Embrace your foreign language courses

By Rylee Seavers | Broadcast Reporter

Language classes are often viewed only as a requirement we have to complete to graduate. Baylor’s potential changes to the core curriculum for the College of Arts and Sciences would reduce the language requirement to three semesters. Many students may see this as a good change or more time that could be better spent taking major-specific classes, but I think this would be a loss for students.

We live in a large country that is part of an even larger world, in which 7,099 known languages are spoken, according to Ethnologue by SIL International. Seventy-nine percent of Americans only speak English, according to the CIA World Factbook, which is a loss for our country since there are so many cultures we can explore through language. The United States has no official language, so an increased amount of bilingual citizens would only help foster a global community within the United States and allow Americans to be better citizens of the world.

As Americans, it’s easy to think that languages are not important, since we live in such a large country, and it’s easy to see the value in being bilingual, but devoting time to learning a foreign language takes time and effort. Learning a new language isn’t something you can do in one semester, it requires constant dedication and commitment. I can say from personal experience that there is nothing more gratifying than standing in line at the grocery store or sitting in a café in another country and hearing a person speak a foreign language that you can understand.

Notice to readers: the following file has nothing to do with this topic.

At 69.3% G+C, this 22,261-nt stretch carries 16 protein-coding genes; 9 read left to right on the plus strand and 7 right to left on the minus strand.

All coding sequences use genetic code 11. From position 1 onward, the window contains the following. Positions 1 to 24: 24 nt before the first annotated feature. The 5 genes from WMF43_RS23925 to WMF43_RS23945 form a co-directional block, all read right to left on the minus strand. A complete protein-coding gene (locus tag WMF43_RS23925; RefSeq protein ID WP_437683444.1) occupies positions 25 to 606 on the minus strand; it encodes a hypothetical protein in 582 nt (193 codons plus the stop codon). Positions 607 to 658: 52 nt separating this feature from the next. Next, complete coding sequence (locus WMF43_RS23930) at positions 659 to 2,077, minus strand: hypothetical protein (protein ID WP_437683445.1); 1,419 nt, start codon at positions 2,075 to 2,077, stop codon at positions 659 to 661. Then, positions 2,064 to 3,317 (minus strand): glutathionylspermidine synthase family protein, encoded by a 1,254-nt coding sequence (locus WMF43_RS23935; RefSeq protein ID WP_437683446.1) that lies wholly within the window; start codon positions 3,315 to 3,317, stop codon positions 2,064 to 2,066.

The benefits go far beyond a feeling of accomplishment. According to research from the DANA Foundation, bilingual people are better at conflict management than monolingual people, can switch between tasks easier, process information more efficiently and have preserved brain function during aging. But don’t get discouraged if you aren’t bilingual yet, because even just learning a second language has been shown to improve academic achievement on standardized tests, reading skills and ability to form hypotheses in science, according to the American Council on the Teaching of Foreign Languages.

I have heard other students say many times that they are unable to learn another language or that they just don’t want to. I used to think the same things, until I found a language and a culture that really intrigued me and made me want to learn as much as I could. As a freshman, I chose to study Russian because it was an eccentric option in comparison to the languages I had studied in middle and high school. But the more I learned, the more I wanted to be able to speak the language well, and before I knew it I was hooked. Spanish and French, probably the two most commonly studied languages at Baylor, are both beautiful languages associated with fascinating cultures, but they are not the only option. Baylor offers courses in Arabic, Russian, Chinese, Swahili, German and so many others.

Languages unlock so much about a country, its history, people and culture. Language study can teach you things about a culture that you would not otherwise have known.

Rylee Seavers is a sophomore journalism major from Peoria, Ariz.